DMGT's profits hit by Mail on Sunday price promotion

Daily Mail & General Trust (DMGT), the publisher of the Daily Mail, has reported a 15% fall in pre-tax profits to £146m, after its bottom line was hit by a price promotion for The Mail on Sunday, following the closure of the News of the World.

DMGT: price promotion of The Mail on Sunday hits profits
DMGT: price promotion of The Mail on Sunday hits profits

DMGT, which also publishes the national daily title Metro, as well as more than 100 regional newspapers, reported revenues of £1.97bn in the year ending 2 October 2011. Pre-tax profits fell from £146m to £125m.

Profits were hit by a number of factors, including higher newsprint prices, a tough advertising market, price promoting The Mail on Sunday, and a £42m one-off exceptional charge relating to the group moving its print operations from Surrey Quays to a new site in Thurrock, Essex.

The Mail on Sunday dropped its price from £1.50 to £1, following the closure of the News of the World, and also launched a major DM campaign, as it looked to capture its readers.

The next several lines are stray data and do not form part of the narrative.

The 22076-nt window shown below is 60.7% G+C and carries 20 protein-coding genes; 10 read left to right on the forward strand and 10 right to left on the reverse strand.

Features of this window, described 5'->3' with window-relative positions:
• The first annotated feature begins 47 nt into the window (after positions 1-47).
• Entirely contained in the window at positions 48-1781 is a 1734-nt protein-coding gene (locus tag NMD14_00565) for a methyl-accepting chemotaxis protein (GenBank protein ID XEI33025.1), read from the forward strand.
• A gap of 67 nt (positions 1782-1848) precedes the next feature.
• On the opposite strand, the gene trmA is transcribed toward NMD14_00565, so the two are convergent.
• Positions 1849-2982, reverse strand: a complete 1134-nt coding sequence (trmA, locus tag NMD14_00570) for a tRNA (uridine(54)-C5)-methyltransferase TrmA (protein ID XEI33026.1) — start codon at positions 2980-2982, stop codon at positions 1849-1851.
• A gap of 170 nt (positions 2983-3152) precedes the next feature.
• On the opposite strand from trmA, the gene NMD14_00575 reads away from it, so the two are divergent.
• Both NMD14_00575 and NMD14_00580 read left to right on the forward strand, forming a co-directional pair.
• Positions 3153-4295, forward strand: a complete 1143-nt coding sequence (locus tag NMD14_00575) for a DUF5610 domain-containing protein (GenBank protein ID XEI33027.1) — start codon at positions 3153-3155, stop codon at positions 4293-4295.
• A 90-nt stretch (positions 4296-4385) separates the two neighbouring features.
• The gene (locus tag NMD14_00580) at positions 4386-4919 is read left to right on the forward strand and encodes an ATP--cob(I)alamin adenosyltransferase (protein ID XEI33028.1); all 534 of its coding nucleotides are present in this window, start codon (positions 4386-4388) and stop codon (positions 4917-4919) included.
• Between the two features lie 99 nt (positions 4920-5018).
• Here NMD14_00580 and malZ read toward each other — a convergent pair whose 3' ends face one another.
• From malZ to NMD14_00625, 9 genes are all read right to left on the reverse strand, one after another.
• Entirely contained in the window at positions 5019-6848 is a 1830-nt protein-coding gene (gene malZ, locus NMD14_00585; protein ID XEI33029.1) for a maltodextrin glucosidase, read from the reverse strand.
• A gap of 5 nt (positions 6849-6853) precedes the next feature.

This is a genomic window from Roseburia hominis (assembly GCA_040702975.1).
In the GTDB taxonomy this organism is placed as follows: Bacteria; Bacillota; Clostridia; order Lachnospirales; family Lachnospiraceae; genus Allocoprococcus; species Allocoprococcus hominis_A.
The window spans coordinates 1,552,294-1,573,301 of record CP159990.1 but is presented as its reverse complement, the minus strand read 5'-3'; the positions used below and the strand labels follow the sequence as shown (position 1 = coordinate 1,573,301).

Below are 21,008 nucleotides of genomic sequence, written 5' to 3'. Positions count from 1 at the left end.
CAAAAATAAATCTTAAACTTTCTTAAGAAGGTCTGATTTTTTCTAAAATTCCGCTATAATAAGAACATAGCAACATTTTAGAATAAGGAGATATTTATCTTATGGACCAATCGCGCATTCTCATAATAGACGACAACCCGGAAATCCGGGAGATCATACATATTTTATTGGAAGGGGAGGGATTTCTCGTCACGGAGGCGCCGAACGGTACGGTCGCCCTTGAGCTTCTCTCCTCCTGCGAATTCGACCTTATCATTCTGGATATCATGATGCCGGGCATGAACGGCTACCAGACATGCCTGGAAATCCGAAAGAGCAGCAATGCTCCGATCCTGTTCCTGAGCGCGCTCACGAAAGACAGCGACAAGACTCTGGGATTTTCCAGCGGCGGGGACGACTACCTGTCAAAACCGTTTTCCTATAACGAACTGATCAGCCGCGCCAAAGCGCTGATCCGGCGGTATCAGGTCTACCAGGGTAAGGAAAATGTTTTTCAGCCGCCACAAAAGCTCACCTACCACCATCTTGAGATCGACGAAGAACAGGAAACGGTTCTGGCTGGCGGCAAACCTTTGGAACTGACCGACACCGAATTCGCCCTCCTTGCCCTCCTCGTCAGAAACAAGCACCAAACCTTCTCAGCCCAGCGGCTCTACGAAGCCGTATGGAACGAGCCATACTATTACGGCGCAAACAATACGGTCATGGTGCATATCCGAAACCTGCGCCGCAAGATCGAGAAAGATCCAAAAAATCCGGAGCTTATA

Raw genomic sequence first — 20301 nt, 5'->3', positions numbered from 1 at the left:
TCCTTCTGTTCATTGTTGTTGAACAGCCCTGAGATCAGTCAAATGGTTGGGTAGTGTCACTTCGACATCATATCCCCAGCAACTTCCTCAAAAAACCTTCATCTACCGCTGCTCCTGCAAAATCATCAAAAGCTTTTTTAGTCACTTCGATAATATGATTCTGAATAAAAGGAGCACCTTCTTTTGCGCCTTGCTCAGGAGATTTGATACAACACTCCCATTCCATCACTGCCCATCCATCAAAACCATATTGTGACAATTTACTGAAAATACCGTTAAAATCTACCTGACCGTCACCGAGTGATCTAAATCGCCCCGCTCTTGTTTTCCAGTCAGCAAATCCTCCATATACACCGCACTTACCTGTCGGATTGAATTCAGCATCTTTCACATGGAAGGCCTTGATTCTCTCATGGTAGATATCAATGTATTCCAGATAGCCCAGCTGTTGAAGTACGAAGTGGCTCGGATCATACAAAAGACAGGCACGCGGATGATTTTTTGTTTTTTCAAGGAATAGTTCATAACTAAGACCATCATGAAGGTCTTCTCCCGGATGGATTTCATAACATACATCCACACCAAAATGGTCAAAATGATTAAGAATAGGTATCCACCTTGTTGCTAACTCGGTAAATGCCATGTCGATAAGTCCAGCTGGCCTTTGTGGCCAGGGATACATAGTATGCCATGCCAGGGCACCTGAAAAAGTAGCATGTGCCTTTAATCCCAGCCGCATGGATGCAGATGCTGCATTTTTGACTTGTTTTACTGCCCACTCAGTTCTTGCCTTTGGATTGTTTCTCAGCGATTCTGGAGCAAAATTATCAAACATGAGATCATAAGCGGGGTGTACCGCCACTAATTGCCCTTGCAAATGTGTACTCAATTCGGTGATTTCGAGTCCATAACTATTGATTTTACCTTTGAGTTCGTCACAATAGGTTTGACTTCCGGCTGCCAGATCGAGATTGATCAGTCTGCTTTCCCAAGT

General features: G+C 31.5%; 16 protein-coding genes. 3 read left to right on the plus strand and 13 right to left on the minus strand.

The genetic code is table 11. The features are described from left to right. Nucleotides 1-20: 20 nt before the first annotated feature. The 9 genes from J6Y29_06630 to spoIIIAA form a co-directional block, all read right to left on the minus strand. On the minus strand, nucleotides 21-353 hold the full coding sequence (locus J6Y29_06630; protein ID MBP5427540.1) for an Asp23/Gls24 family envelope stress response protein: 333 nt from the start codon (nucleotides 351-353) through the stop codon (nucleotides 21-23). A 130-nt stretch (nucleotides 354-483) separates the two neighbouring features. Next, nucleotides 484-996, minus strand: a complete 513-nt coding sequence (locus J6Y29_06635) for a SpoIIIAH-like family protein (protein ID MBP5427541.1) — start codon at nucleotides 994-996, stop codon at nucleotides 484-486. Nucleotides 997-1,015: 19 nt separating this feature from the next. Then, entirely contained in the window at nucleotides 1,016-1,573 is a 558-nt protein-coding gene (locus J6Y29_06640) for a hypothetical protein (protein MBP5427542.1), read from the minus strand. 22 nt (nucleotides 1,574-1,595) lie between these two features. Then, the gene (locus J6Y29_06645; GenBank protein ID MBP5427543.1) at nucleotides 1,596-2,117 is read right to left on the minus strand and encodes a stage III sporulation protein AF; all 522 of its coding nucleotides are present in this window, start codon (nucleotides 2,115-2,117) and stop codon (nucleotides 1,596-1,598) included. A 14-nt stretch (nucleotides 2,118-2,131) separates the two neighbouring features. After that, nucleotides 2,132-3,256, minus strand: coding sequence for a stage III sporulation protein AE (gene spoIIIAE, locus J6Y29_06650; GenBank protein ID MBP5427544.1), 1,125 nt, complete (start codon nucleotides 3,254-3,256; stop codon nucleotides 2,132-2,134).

Martin Morgan, DMGT chief executive, said: "DMGT has delivered a solid set of results. Our UK consumer business has been impacted by the weak advertising environment, particularly in the third quarter, and higher newsprint costs resulting in profits down 20% for the year."

Across its UK national newspaper unit, Associated Newspapers, operating profits fell from £89m to £76m, while revenues were down from £883m to £862m, partly due to lower display revenues from the Daily Mail and The Mail on Sunday.

Circulation revenues across the Mail titles fell by 2% to £343m, partly due to the temporary price discounting by The Mail on Sunday, as it looked to lure in News of the World readers.

It is thought that executives at DMGT had hoped to attract more readers to The Mail on Sunda, than proved the case.

The group highlighted the performance of its loyalty scheme, the Mail Rewards Club, launched this year, which it said had now attracted 600,000 members.

Across Northcliffe Media, which houses more than 100 regional titles, profits fell from £27m to £17m, while revenues were down from £261m to £236m in the period.

The group, which failed to offload its Kent papers to Kent Messenger group in the period, said it had made significant cost reductions by changing the distribution of its papers and other initiatives.

Northcliffe reduced its headcount by more than 600 staff in the period, in an effort to offset a difficult regional press market.

DMGT's business-to-business unit, which includes its events business, upped its revenue by 8% to £892m, while operating profits were up 4% to £226m.

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